| I'm scaling, its the graphics as well. I'm using PHP and the GD
| extension to generate the six images. These images consume most of the
| space on the screen hence the need to scale them correctly.

Use percentages on the width/height.
<img src="xyz.gif" width="100%" height="75%" />
---------------------------------------------------------------
jn******@yourpantsyahoo.com.au : Remove your pants to reply
---------------------------------------------------------------
Oct 17 '06 #8

P: n/a
On 17 Oct 2006 11:03:20 -0700, in comp.lang.php "maven22"
<ma**********@gmail.com>
<11*********************@f16g2000cwb.googlegroups. comwrote:
>| Jeff North wrote:
| On Tue, 17 Oct 2006 08:51:08 +0100, in comp.lang.php Steve Wright
| <us****@wrightnet.demon.co.uk>
| <Kb**************@wrightnet.demon.co.ukwrote:
| >
| | In message <cg********************************@4ax.com>, Jeff North
| | <jn******@yahoo.com.auwrites
| | >On Mon, 16 Oct 2006 23:50:50 +0100, in comp.lang.php Steve Wright
| | ><us****@wrightnet.demon.co.uk>
| | ><4R**************@wrightnet.demon.co.ukwrote:
| | >
| | >>| Hi
| | >>|
| | >>| I'm developing a webpage that needs to include a different stylesheet
| | >>| depending on the screen resolution.
| | >>|
| | >>| I know that I could read the resolution in javascript and then do some
| | >>| sort of stylesheet switcher as part of the onload event but I would
| | >>| rather link in the correct stylesheet for the resolution in the first
| | >>| place.
| | >>|
| | >>| Is there anyway of reading the screen resolution using PHP?
| | >
| | >Not really.
| | >
| | >>| Please don't flame me about "screen resolution being useless as not
| | >>| everyone browses in a maximised window". This is for intranet
| | >>| application where I know the browser will be IE6 with javascript enabled
| | >>| running in full screen mode and toolbars hidden. I also know the three
| | >>| possible screen resolutions that it could be.
| | >
| | >Let the browser do the work (like it should) and let the user select
| | >what option that they want.
| | >-------------------------------------------------------------------
| | ><head>
| | ><link rel="stylesheet" type="text/css" href="small.css" title="small"
| | >/>
| | ><link rel="alternate stylesheet" type="text/css" href="medium.css"
| | >title="medium" />
| | ><link rel="alternate stylesheet" type="text/css" href="large.css"
| | >title="large" />
| | >
| | ><script type="text/javascript">
| | >function setActiveStyleSheet(title)
| | >{
| | var i, a, main;
| | for(i=0; (a = document.getElementsByTagName("link")[i]); i++) {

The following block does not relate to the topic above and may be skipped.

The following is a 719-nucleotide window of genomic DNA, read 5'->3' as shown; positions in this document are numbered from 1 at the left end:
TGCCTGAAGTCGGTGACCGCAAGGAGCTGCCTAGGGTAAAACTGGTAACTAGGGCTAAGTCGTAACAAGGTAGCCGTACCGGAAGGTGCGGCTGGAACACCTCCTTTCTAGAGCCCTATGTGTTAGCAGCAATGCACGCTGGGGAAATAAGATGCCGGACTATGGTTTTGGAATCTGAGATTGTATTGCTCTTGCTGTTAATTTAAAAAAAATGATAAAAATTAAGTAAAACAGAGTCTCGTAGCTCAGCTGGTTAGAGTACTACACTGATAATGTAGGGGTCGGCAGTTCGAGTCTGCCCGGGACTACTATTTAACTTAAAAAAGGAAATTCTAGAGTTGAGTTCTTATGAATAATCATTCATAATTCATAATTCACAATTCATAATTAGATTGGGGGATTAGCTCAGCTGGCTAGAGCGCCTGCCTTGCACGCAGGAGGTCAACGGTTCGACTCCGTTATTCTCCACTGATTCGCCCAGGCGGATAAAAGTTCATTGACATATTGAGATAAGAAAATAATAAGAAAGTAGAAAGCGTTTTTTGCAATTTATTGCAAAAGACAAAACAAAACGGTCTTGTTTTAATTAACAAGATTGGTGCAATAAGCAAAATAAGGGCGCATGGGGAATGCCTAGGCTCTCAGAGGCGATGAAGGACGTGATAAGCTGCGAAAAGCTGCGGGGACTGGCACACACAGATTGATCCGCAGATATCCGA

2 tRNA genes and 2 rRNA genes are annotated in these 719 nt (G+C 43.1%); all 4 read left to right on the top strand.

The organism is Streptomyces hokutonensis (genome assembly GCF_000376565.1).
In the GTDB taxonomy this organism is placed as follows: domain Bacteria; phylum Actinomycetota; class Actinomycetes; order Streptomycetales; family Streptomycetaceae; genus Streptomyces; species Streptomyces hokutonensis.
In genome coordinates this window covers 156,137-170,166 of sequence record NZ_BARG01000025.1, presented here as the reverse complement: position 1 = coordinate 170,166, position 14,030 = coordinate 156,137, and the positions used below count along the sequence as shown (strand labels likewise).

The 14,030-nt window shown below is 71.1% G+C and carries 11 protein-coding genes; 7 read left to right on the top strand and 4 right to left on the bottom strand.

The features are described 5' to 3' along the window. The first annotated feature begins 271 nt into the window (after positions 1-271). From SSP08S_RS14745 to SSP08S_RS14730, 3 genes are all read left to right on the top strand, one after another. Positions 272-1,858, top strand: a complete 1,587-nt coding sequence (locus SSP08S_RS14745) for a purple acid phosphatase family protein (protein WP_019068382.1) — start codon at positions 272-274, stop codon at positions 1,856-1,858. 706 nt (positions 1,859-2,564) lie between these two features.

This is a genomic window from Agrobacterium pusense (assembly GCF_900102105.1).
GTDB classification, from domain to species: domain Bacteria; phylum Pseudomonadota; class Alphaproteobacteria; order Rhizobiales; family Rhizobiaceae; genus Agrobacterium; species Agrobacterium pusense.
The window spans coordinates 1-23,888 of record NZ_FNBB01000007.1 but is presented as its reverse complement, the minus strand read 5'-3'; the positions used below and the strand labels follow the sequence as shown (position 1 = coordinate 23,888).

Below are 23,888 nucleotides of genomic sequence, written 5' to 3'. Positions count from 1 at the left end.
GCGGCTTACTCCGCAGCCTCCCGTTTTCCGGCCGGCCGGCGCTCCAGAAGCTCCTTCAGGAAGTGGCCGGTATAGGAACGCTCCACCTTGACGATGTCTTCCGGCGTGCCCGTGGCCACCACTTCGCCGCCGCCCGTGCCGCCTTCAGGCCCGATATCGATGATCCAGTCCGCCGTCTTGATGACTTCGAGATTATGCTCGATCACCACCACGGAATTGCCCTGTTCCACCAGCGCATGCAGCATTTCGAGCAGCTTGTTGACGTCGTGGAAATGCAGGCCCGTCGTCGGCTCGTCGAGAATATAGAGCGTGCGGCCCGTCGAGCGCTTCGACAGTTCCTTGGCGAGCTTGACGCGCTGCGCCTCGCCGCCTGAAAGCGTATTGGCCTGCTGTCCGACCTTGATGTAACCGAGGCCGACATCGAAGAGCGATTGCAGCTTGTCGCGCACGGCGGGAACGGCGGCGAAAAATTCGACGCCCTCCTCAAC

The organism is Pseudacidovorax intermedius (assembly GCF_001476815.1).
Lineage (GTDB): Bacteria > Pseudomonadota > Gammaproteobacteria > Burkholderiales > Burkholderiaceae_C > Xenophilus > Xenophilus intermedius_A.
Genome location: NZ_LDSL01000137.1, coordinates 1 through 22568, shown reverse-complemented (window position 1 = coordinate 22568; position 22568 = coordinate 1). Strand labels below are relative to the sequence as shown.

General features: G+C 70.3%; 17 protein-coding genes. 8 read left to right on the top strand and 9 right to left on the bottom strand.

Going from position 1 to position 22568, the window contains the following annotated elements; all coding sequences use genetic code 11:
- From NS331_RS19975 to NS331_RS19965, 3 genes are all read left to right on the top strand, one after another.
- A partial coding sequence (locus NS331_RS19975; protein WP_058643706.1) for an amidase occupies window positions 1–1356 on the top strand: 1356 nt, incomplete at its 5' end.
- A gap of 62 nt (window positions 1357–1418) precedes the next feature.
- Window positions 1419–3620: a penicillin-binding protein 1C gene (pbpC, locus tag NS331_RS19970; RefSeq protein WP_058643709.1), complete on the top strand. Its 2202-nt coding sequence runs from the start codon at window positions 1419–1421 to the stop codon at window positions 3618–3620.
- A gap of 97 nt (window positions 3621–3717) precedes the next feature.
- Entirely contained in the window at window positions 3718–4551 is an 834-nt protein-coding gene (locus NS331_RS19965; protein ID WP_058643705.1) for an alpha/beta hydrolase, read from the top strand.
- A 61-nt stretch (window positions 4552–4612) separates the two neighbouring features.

| | if(a.getAttribute("rel").indexOf("style") != -1 &&
| | >a.getAttribute("title")) {
| | a.disabled = true;
| | if(a.getAttribute("title") == title) a.disabled = false;
| | }
| | }
| | >}
| | ></head>
| | ><body>
| | ><p><strong>Screen Size</strong><br />
| | ><select name="lbCSS" id="lbCSS"
| | >onchange="setActiveStyleSheet(this.value);">
| | <option value="small">Small</option>
| | <option value="medium">Medium</option>
| | <option value="large">Large</option>
| | ></select>
| | ></body>
| | >----------------------------------------------------------------------
| | >If you want the appropriate css to be loaded each time then store the
| | >value in a cookie and read/update this value.
| | >
| | >ALternatively, you could use CSS floating layout. This will allow the
| | >browser to automatically resize it's contents. You only need 1 CSS
| | >file to manage the myriad of screen resolutions that are available.
| |
| | That's the fall back option I thought of. However its not just the text
| | I'm scaling, its the graphics as well. I'm using PHP and the GD
| | extension to generate the six images. These images consume most of the
| | space on the screen hence the need to scale them correctly.
| >
| Use percentages on the width/height.
| <img src="xyz.gif" width="100%" height="75%" />
|
| Why not JavaScript AND PHP:
|
| at the very top of the page, put:
| <?php
| if( !isset($_GET['x']) || !isset($_GET['y']) ) {
| echo '<script type="text/javascript">';
| echo 'window.location="THIS_PAGE.php?x=" + screen.availWidth + "&y="
| + screen.availHeight';
| echo '</script>';
| die();
| }
|
| // now write the rest of your page, with $_GET['x'] and $_GET['y'] as
| the resolution.
|
| ?>
|
| this code will refresh the page instantly with the screen width &
| height.
Well there's no right way or wrong way, IMNSHO.

The problem I see with your code is that you are assuming that the
person has their browser open full screen, this may or maynot be the
case.

Not all browsers implement clientWidth/Height so your code would need
some additional 'sniffing' to work out the values (not to mention that
the data is passed in the url and therefore you'd need to error
detection on these value i.e. index.php?x=apples&y=oranges).
---------------------------------------------------------------
jn******@yourpantsyahoo.com.au : Remove your pants to reply